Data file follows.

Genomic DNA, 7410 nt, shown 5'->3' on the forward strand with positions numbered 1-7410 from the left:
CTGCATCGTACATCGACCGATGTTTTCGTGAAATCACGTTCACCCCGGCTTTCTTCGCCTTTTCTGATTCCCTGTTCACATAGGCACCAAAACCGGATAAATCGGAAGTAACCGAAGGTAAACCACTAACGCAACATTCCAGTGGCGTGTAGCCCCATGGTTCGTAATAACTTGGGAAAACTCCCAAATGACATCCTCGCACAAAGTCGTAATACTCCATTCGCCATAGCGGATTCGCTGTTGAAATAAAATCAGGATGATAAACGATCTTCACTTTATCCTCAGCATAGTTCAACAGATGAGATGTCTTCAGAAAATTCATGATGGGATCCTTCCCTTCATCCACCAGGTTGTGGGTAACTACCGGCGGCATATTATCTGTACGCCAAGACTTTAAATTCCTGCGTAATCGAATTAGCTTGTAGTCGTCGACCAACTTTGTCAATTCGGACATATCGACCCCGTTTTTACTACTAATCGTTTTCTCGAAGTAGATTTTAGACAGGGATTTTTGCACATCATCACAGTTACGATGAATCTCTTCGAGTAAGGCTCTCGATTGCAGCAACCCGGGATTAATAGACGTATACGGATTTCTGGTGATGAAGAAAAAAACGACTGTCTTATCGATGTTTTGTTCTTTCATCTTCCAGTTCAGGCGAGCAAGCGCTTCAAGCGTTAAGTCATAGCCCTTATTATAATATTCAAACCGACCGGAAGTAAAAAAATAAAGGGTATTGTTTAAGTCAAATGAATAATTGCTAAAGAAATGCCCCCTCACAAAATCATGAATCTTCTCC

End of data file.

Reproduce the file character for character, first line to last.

Genomic DNA, 7410 nt, shown 5'->3' on the forward strand with positions numbered 1-7410 from the left:
CTGCATCGTACATCGACCGATGTTTTCGTGAAATCACGTTCACCCCGGCTTTCTTCGCCTTTTCTGATTCCCTGTTCACATAGGCACCAAAACCGGATAAATCGGAAGTAACCGAAGGTAAACCACTAACGCAACATTCCAGTGGCGTGTAGCCCCATGGTTCGTAATAACTTGGGAAAACTCCCAAATGACATCCTCGCACAAAGTCGTAATACTCCATTCGCCATAGCGGATTCGCTGTTGAAATAAAATCAGGATGATAAACGATCTTCACTTTATCCTCAGCATAGTTCAACAGATGAGATGTCTTCAGAAAATTCATGATGGGATCCTTCCCTTCATCCACCAGGTTGTGGGTAACTACCGGCGGCATATTATCTGTACGCCAAGACTTTAAATTCCTGCGTAATCGAATTAGCTTGTAGTCGTCGACCAACTTTGTCAATTCGGACATATCGACCCCGTTTTTACTACTAATCGTTTTCTCGAAGTAGATTTTAGACAGGGATTTTTGCACATCATCACAGTTACGATGAATCTCTTCGAGTAAGGCTCTCGATTGCAGCAACCCGGGATTAATAGACGTATACGGATTTCTGGTGATGAAGAAAAAAACGACTGTCTTATCGATGTTTTGTTCTTTCATCTTCCAGTTCAGGCGAGCAAGCGCTTCAAGCGTTAAGTCATAGCCCTTATTATAATATTCAAACCGACCGGAAGTAAAAAAATAAAGGGTATTGTTTAAGTCAAATGAATAATTGCTAAAGAAATGCCCCCTCACAAAATCATGAATCTTCTCC